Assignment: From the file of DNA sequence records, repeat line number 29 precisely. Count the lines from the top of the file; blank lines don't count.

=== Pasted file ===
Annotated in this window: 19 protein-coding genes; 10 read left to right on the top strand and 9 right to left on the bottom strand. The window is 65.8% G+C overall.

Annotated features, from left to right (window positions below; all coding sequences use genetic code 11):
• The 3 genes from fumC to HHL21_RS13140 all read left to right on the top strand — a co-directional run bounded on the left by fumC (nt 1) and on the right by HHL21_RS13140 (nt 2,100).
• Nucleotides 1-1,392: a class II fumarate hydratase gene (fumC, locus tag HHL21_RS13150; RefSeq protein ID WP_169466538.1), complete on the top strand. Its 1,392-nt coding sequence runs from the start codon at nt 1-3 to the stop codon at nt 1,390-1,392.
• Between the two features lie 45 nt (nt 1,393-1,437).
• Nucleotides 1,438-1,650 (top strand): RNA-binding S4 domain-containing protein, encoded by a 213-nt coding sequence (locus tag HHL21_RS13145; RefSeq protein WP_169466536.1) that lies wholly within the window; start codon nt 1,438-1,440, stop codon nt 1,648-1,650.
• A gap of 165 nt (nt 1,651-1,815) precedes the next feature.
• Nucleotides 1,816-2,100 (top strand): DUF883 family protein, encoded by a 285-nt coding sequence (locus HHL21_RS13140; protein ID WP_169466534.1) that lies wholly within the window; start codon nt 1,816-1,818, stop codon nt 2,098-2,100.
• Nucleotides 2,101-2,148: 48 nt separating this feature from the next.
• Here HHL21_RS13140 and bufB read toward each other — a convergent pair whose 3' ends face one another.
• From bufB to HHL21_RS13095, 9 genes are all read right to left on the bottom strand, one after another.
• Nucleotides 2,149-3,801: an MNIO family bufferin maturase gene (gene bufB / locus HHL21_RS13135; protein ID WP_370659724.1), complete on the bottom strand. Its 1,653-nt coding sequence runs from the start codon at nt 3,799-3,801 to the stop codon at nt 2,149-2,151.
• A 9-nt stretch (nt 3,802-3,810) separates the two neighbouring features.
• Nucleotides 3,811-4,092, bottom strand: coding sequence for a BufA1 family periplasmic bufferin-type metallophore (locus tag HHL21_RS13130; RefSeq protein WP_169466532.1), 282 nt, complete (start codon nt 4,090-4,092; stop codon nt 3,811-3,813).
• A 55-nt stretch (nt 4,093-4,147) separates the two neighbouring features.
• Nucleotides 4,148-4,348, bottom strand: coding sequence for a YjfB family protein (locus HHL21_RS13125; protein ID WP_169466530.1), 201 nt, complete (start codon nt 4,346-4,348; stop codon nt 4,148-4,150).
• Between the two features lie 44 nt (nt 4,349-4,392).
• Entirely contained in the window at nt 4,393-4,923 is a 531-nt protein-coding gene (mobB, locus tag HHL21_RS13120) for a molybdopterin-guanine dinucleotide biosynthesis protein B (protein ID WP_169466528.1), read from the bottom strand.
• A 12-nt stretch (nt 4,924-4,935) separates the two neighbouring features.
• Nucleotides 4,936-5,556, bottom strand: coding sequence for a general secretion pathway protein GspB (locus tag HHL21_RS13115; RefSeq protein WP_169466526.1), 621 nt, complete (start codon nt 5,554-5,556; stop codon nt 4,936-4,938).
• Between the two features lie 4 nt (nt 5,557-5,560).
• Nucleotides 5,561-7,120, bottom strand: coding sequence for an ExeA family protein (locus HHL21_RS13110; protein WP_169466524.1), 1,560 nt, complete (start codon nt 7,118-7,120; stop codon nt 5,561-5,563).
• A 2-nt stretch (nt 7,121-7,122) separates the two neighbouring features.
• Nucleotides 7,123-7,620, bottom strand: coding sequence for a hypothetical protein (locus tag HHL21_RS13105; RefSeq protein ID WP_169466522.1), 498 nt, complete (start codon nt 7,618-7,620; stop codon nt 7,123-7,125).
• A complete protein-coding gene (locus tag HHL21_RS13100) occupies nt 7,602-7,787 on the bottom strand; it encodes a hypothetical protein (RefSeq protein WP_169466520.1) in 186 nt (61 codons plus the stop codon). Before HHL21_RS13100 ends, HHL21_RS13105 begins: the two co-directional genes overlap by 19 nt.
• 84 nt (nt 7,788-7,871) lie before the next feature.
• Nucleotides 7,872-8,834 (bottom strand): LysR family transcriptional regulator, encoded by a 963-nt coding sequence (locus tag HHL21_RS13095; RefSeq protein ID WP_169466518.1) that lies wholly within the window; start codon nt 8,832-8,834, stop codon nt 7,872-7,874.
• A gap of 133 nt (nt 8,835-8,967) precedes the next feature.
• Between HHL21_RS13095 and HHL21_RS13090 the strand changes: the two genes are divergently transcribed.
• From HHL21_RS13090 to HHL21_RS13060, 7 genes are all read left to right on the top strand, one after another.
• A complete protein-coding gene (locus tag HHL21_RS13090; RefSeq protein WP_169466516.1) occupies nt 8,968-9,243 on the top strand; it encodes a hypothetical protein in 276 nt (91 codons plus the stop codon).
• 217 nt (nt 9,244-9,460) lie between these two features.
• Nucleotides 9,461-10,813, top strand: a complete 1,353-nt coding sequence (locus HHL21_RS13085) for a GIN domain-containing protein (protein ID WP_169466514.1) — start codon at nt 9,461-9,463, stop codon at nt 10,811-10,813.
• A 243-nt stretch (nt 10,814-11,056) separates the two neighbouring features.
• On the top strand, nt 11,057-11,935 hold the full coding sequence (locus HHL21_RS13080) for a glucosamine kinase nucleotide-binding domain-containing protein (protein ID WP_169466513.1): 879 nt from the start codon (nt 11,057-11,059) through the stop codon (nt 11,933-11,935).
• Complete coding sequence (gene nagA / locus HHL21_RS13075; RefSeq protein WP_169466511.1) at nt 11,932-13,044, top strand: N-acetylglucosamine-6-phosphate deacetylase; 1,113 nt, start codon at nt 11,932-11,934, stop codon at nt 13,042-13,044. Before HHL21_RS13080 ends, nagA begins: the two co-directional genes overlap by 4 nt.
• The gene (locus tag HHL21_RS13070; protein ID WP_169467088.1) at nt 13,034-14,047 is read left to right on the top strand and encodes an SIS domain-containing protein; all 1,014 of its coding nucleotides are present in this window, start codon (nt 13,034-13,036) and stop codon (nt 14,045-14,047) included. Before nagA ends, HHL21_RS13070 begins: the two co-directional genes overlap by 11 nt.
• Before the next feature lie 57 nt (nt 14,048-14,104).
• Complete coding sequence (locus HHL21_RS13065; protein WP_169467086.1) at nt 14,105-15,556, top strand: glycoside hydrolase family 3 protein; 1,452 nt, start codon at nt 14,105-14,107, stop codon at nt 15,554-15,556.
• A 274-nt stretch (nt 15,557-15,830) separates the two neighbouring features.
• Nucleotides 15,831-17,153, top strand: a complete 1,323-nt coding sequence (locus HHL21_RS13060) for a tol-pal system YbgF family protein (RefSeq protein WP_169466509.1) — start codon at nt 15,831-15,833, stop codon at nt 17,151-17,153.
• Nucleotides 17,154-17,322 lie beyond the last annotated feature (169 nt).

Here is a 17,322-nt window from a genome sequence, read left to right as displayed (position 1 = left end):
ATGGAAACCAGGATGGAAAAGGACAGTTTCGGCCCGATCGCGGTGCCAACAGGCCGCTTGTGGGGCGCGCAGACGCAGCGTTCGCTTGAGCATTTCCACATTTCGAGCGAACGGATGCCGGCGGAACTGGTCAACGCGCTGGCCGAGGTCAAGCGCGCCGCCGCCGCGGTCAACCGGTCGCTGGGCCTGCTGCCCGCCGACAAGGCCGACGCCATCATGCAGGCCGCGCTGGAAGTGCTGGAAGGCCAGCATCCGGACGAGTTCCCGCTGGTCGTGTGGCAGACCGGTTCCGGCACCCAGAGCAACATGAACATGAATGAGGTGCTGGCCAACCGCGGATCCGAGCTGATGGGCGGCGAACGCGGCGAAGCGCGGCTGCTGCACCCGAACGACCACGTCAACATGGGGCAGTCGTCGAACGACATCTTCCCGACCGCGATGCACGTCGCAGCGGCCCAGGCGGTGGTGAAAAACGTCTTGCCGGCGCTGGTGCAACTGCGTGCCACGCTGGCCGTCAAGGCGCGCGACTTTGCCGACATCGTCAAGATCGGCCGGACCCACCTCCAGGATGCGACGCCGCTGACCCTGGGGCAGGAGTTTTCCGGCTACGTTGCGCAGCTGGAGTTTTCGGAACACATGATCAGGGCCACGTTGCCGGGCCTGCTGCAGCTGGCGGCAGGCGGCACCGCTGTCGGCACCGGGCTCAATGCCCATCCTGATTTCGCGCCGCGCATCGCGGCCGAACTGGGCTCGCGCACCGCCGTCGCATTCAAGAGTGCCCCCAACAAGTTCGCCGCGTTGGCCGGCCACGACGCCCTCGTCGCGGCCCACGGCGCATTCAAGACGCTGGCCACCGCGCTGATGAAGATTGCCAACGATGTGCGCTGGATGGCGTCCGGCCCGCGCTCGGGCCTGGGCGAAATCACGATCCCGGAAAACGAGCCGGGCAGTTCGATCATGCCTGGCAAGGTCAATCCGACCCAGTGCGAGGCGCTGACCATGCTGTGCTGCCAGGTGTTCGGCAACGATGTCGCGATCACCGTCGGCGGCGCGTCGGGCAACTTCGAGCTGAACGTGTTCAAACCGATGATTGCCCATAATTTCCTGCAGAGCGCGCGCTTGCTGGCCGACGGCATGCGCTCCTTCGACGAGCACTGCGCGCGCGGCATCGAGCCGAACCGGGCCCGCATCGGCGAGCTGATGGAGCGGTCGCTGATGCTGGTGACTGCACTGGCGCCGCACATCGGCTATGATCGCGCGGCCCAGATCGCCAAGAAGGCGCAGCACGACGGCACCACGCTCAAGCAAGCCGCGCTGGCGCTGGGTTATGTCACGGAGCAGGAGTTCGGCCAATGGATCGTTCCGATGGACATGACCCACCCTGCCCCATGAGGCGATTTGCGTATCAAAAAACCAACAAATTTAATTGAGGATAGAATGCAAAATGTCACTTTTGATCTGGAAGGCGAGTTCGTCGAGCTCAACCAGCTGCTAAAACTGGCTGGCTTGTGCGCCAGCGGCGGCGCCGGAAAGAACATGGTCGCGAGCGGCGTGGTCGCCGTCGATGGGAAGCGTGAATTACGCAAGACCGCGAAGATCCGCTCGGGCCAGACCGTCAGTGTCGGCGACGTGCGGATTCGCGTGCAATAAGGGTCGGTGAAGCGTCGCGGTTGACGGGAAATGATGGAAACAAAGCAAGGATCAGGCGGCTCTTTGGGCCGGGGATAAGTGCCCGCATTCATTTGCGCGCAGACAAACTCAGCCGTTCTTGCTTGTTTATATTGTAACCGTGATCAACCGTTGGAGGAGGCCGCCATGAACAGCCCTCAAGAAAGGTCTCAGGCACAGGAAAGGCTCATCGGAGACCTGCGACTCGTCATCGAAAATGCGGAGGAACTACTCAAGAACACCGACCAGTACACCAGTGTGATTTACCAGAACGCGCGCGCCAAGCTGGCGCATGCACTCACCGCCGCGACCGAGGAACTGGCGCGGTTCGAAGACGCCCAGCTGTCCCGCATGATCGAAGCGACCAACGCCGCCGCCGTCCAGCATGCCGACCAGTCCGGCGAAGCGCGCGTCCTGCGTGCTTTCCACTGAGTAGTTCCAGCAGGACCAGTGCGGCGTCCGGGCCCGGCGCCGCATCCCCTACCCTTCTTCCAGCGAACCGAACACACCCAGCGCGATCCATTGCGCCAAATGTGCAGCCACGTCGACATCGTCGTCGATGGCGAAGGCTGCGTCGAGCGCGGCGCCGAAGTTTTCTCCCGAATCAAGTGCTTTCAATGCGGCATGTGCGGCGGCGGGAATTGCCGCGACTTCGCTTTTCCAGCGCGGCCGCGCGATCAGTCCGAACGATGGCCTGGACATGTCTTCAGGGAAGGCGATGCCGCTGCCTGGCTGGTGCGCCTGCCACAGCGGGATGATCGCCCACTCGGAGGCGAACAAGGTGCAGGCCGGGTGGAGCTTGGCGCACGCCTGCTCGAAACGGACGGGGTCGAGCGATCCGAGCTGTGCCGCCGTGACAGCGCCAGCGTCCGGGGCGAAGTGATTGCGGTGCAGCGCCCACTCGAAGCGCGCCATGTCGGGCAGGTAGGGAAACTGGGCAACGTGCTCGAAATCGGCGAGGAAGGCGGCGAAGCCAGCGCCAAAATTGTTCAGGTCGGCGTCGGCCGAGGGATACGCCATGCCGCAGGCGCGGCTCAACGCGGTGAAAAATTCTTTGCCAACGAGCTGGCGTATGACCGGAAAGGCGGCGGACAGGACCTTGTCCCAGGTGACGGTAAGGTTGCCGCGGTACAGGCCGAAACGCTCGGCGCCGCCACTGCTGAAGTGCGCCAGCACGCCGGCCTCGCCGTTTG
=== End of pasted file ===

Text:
• Between HHL21_RS13095 and HHL21_RS13090 the strand changes: the two genes are divergently transcribed.